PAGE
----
Cruise Ships


A fond farewell to the most famous liner of them all

When the Queen launched job number 736 at John Brown's on the Clyde, on impulse, she attached the number 2 to the name of the Queen Elizabeth, much to the surprise of Cunard.

In the 41 years that followed, the QE2 was the most famous ship afloat, and in a mark of great affection, the Queen made a farewell visit on Monday, June 2, 2008.

The ship, which has been the flagship of the Cunard fleet for 35 years, was launched by the Queen on September 20, 1967, and left the fleet in November 2008 at the end of an illustrious career to become a hotel in Dubai.

The QE2 reached a notable milestone on Sunday September 4, 2005, when she became the longest serving Cunard ship, passing the 36 years 4 months and 2 days’ record of service of Scythia, which sailed from 1921 to 1957.

Yet when ther QE2 sailed for the first time in 1969 city analysts predicted that she would be mothballed within six months and that the age of the liner was dead.


Facts and figures

The QE2 was built for Cunard at the yard of John Brown and Co, in Clydebank, Scotland, at a cost of £30 million.
She was launched by The Queen in September 1967, and entered service in 1969. She instantly became the most famous ship in the world.
The QE2 has sailed more than 5.3 million nautical miles - that’s more than any ship in history and is equivalent to travelling to the moon and back 12 times.
She has carried nearly three million passengers - many of them returning again and again to their second home.
She has called at her homeport of Southampton 651 times and has completed 1,383 voyages. She has made 796 Atlantic crossings and completed 23 full World Voyages. She has sailed at an average speed of 24.75 knots over the last 36 years and she can sail backwards faster than most cruise ships can sail forwards!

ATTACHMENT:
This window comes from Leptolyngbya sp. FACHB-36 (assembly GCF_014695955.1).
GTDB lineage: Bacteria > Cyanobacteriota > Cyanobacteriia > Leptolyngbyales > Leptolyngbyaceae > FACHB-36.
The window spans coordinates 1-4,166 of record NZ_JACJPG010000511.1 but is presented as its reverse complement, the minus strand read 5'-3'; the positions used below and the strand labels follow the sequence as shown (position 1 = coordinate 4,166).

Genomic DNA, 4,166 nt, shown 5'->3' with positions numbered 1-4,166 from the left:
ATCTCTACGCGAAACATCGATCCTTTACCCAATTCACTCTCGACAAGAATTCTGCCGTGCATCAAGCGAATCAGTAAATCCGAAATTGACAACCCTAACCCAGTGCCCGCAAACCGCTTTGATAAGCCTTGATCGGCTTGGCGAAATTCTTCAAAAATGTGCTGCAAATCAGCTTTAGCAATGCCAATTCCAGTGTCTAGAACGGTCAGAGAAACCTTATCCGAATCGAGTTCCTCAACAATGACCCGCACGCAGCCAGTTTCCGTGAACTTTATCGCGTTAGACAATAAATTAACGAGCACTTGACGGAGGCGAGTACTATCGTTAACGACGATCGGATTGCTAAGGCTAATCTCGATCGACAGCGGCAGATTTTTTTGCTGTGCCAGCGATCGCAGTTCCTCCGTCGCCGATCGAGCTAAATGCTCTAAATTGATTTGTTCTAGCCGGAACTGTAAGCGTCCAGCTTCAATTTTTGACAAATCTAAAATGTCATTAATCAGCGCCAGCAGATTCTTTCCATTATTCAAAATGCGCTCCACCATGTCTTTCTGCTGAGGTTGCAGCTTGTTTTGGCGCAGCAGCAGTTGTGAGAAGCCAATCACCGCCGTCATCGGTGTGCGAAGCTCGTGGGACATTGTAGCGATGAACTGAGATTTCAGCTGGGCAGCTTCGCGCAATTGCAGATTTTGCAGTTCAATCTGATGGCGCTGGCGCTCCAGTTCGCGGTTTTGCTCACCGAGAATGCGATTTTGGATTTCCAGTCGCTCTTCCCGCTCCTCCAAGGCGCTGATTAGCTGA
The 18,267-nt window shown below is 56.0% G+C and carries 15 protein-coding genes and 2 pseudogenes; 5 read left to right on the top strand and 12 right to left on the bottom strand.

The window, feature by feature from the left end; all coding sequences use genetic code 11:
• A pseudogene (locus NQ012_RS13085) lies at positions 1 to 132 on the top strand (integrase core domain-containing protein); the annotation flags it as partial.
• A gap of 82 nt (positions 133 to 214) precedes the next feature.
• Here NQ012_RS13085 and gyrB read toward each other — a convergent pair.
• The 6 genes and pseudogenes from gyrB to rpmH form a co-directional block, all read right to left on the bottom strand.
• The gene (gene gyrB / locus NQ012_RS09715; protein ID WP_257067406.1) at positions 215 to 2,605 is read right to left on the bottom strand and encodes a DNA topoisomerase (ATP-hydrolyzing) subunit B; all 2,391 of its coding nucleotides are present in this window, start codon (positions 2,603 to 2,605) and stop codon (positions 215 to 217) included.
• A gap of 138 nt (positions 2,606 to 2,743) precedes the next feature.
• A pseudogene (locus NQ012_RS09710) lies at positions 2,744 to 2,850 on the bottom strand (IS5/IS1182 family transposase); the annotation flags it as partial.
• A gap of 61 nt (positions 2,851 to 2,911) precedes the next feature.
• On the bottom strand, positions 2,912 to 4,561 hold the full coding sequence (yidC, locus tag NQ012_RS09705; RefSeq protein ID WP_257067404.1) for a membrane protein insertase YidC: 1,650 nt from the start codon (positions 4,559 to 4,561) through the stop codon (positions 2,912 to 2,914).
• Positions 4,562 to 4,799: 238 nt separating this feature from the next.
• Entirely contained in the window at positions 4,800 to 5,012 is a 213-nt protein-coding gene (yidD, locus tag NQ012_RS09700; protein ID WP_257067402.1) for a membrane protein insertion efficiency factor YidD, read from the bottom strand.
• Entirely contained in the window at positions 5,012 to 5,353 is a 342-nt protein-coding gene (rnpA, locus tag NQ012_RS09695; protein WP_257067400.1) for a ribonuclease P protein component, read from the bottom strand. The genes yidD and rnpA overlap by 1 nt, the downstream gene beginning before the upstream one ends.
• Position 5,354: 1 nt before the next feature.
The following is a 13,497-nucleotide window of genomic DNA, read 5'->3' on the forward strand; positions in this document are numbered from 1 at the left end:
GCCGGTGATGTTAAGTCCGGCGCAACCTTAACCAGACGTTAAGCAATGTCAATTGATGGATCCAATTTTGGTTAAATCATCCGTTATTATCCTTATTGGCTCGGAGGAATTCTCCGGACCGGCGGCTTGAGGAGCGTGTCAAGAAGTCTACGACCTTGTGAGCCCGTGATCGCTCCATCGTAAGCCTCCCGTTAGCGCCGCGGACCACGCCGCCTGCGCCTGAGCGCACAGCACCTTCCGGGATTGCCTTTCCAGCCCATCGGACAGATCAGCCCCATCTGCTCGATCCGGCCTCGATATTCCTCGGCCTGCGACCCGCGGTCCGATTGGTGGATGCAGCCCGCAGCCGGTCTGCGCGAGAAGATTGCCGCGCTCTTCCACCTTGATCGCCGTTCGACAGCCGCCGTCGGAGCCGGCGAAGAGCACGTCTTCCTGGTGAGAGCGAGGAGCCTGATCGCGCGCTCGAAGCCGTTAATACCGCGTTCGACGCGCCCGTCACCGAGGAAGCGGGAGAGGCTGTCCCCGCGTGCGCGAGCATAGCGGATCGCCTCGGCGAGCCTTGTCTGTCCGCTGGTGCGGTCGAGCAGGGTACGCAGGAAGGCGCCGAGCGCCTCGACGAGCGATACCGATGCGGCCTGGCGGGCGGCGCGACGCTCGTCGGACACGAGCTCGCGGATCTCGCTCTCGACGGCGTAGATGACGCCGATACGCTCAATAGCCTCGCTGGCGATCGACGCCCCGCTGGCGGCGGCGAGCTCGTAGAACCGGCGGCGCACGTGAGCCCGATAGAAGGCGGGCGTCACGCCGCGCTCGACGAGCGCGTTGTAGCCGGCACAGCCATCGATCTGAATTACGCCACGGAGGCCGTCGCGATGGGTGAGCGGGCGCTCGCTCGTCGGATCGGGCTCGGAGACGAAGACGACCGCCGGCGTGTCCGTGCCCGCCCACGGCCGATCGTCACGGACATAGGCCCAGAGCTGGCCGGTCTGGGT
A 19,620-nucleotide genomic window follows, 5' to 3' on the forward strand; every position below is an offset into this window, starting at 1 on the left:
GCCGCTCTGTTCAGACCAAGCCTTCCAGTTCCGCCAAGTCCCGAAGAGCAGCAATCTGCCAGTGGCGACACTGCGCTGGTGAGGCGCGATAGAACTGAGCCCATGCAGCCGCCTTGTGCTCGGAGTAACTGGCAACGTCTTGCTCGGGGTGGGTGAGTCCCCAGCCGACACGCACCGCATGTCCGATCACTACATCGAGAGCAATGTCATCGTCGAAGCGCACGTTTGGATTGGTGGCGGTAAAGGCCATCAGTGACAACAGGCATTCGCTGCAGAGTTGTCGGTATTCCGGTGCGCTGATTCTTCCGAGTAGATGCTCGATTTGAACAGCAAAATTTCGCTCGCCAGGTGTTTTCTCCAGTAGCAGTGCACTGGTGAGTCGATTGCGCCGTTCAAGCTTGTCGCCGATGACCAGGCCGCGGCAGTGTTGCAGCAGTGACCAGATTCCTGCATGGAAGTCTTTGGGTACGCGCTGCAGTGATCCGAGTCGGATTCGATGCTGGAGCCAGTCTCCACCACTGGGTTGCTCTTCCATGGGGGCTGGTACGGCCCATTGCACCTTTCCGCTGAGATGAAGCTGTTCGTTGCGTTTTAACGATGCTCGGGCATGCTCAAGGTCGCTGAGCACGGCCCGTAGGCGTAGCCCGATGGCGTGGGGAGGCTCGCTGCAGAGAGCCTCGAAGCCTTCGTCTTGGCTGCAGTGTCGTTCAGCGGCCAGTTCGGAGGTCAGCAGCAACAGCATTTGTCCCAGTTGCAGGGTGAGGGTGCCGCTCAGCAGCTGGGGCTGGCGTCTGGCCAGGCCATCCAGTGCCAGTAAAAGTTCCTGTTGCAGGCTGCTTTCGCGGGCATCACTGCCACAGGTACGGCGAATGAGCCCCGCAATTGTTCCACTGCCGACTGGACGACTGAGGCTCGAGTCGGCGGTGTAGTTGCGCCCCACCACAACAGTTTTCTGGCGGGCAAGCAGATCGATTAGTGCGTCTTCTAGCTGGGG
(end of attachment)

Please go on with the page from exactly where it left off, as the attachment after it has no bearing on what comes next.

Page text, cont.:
One gallon of fuel moves her just 49.5 feet!
She has been commanded so far by 24 Captains.

Vital statistics

  • Operated by Cunard Line
  • Built by John Brown and Co (Clydebank) Ltd, Clydebank, Scotland; later Upper Clyde Shipbuilders.
  • Keel laid: July 5, 1965
  • Launched: September 20, 1967 by the Queen
  • Maiden voyage: May 2, 1969 - Southampton to New York
  • Registered: Southampton, England
  • Gross tonnage: 70,327 tons
  • Passengers:1,791
  • Decks: 10
  • Passenger lifts: 14
  • Crew: 1,000 approx
  • Nationality of officers: Mainly British
  • Nationality of staff: International
  • Cabins: 951 including
  • Length: 963ft
  • Width: 105ft
  • Draught: 32ft
  • Facilities

    Four restaurants, casino, three swimming pools (one outdoor), theatre/cinema, kennels, library, computer centre, fitness centre, health spa, synagogue, laundrette, doctor’s surgery, video library, helicopter landing pad, nightclub and disco

    Cunard Line

    Cunard's fleet of Queens - Queen Elizabeth, Queen Mary 2 and Queen Victoria - define a new golden age of ocean liner travel. More...

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